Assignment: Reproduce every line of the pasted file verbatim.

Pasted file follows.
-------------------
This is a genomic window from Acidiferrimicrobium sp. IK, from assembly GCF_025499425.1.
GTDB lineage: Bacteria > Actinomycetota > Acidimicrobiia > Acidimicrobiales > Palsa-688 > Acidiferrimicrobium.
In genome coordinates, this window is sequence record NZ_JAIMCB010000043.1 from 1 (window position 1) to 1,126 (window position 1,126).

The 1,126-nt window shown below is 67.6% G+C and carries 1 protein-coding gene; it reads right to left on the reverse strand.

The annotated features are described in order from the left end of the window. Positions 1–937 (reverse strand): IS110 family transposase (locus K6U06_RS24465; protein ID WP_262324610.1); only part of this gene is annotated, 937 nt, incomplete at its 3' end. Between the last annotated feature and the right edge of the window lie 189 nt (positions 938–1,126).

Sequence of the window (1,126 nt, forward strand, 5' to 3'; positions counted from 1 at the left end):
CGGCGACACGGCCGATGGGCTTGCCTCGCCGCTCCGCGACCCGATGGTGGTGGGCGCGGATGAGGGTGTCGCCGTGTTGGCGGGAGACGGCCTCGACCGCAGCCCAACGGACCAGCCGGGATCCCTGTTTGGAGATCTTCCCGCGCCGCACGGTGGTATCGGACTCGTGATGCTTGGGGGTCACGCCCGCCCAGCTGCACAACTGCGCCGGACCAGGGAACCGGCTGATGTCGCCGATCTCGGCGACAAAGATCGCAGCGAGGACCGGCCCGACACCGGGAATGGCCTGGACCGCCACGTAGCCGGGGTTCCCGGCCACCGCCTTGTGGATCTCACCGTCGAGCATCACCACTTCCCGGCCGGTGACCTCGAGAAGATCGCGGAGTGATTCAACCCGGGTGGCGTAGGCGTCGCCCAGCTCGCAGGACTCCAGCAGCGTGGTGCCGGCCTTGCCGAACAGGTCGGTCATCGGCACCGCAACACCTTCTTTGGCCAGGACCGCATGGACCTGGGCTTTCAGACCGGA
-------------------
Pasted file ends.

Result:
This is a genomic window from Acidiferrimicrobium sp. IK, from assembly GCF_025499425.1.
GTDB lineage: Bacteria > Actinomycetota > Acidimicrobiia > Acidimicrobiales > Palsa-688 > Acidiferrimicrobium.
In genome coordinates, this window is sequence record NZ_JAIMCB010000043.1 from 1 (window position 1) to 1,126 (window position 1,126).

The 1,126-nt window shown below is 67.6% G+C and carries 1 protein-coding gene; it reads right to left on the reverse strand.

The annotated features are described in order from the left end of the window. Positions 1–937 (reverse strand): IS110 family transposase (locus K6U06_RS24465; protein ID WP_262324610.1); only part of this gene is annotated, 937 nt, incomplete at its 3' end. Between the last annotated feature and the right edge of the window lie 189 nt (positions 938–1,126).

Sequence of the window (1,126 nt, forward strand, 5' to 3'; positions counted from 1 at the left end):
CGGCGACACGGCCGATGGGCTTGCCTCGCCGCTCCGCGACCCGATGGTGGTGGGCGCGGATGAGGGTGTCGCCGTGTTGGCGGGAGACGGCCTCGACCGCAGCCCAACGGACCAGCCGGGATCCCTGTTTGGAGATCTTCCCGCGCCGCACGGTGGTATCGGACTCGTGATGCTTGGGGGTCACGCCCGCCCAGCTGCACAACTGCGCCGGACCAGGGAACCGGCTGATGTCGCCGATCTCGGCGACAAAGATCGCAGCGAGGACCGGCCCGACACCGGGAATGGCCTGGACCGCCACGTAGCCGGGGTTCCCGGCCACCGCCTTGTGGATCTCACCGTCGAGCATCACCACTTCCCGGCCGGTGACCTCGAGAAGATCGCGGAGTGATTCAACCCGGGTGGCGTAGGCGTCGCCCAGCTCGCAGGACTCCAGCAGCGTGGTGCCGGCCTTGCCGAACAGGTCGGTCATCGGCACCGCAACACCTTCTTTGGCCAGGACCGCATGGACCTGGGCTTTCAGACCGGA